15:52 GMT01 December 2020
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    Citizens would've remained in the dark about the test-runs were it not for a Freedom of Information request - ensuing outcry compelled Scottish forces to temporarily shelve plans for wider implementation.

    The Information Commissioner's Office (ICO), the UK data watchdog, has demanded mobile phone hacking devices not be issued to police officers until their legality has been conclusively established.

    The provisions, often referred to as ‘cyberkiosks', are the size of an iPad, and can harvest vast amounts of sensitive data from mobile phones in their vicinity, overriding passwords and encryption without the owner's knowledge. They are produced by Israeli firm Cellebrite — in all, forces spent US$492,000 (£371,000) on 41 devices.

    Scottish police conducted two trials of the technology in the cities of Edinburgh and Stirling in 2016 and 2017 respectively, without warning the public, confirming whether the devices complied with data protection laws, or carrying out Equality and Human Rights Impact Assessments or Privacy Impact Assessments.

    During the several month-long trials, police accessed a total of 375 mobile devices and 262 SIM cards without obtaining warrants, while investigating "low-level crime" — phones seized during official stop and searches, or arrests, were probed using the cyberkiosks, with all constituent data indiscriminately downloaded. It's unknown how many convictions resulted from their usage, or whether the data was retained by authorities.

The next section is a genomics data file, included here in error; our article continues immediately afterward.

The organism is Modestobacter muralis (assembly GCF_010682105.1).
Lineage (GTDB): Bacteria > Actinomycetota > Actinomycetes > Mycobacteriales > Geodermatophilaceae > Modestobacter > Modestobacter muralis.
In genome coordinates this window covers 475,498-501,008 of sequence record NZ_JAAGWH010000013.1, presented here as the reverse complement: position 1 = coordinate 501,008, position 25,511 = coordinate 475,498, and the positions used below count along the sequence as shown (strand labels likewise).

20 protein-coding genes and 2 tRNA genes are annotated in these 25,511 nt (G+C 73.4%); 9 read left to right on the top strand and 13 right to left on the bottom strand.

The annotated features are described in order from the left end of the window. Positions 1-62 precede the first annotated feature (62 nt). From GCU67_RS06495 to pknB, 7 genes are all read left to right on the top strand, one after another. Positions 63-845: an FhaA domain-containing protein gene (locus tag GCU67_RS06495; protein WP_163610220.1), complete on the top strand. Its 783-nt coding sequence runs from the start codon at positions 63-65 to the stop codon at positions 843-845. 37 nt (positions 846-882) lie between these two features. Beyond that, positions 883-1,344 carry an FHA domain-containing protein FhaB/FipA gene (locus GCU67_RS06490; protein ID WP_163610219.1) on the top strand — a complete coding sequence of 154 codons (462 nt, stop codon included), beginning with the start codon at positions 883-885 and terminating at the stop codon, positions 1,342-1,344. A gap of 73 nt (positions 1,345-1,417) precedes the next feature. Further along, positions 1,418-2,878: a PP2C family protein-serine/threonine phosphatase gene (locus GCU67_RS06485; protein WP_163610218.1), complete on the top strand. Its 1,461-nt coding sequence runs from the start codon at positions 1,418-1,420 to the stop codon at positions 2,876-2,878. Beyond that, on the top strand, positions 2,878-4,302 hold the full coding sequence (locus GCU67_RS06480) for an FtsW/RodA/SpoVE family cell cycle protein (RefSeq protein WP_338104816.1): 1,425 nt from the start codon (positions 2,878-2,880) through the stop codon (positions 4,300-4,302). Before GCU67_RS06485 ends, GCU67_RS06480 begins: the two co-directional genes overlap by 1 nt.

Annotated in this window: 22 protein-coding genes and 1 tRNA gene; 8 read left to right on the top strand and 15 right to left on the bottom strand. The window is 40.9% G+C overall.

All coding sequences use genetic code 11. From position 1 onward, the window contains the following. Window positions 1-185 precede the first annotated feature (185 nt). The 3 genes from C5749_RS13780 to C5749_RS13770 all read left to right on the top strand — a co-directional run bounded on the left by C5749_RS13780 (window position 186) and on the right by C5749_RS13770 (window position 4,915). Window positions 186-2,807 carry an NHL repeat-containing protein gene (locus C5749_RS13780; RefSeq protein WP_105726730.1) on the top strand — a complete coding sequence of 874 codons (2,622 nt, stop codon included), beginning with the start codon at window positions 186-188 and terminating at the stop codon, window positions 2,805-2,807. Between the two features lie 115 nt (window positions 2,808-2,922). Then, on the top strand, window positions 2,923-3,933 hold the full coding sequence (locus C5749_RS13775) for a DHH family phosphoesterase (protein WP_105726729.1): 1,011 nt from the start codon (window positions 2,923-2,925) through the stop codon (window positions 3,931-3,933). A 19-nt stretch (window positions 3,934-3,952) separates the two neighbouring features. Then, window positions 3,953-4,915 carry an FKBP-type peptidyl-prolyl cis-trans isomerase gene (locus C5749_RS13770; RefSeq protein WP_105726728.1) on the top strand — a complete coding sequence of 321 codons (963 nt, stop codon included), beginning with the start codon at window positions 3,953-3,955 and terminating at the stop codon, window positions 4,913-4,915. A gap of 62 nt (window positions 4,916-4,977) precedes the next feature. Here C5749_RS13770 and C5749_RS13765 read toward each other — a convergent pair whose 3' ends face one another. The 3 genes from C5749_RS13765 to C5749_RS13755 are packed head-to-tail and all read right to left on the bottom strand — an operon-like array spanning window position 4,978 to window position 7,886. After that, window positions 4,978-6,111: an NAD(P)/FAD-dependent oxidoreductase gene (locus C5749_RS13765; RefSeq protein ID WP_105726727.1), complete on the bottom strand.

​Civil liberties campaigners in the UK have long-railed against ever-increasing storage of data by police, not least because every year officers across the country are disciplined for misuse of the Police National Computer (PNC). The issue is widespread but rarely-acknowledged in the mainstream media — typically only the most egregious individual cases receive coverage, such as in May 2018 when a Welsh police officer with a previous conviction for sharing extreme pornography via WhatsApp was found to have repeatedly used the system for non-police purposes. 

    In part, this is due to police failing to publicly release data on the overall number and nature of PNC abuses. However, it was reported in 2013 the number of Metropolitan Police officers investigated for PNC misuse had more than doubled in five years, with 76 officers in London facing censure for inappropriately accessing data 2009 — 2013. There were even suggestions some had altered information held on the database.


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    police computers, data harvesting, data misuse, data, Police Scotland, Metropolitan Police, United Kingdom, Scotland
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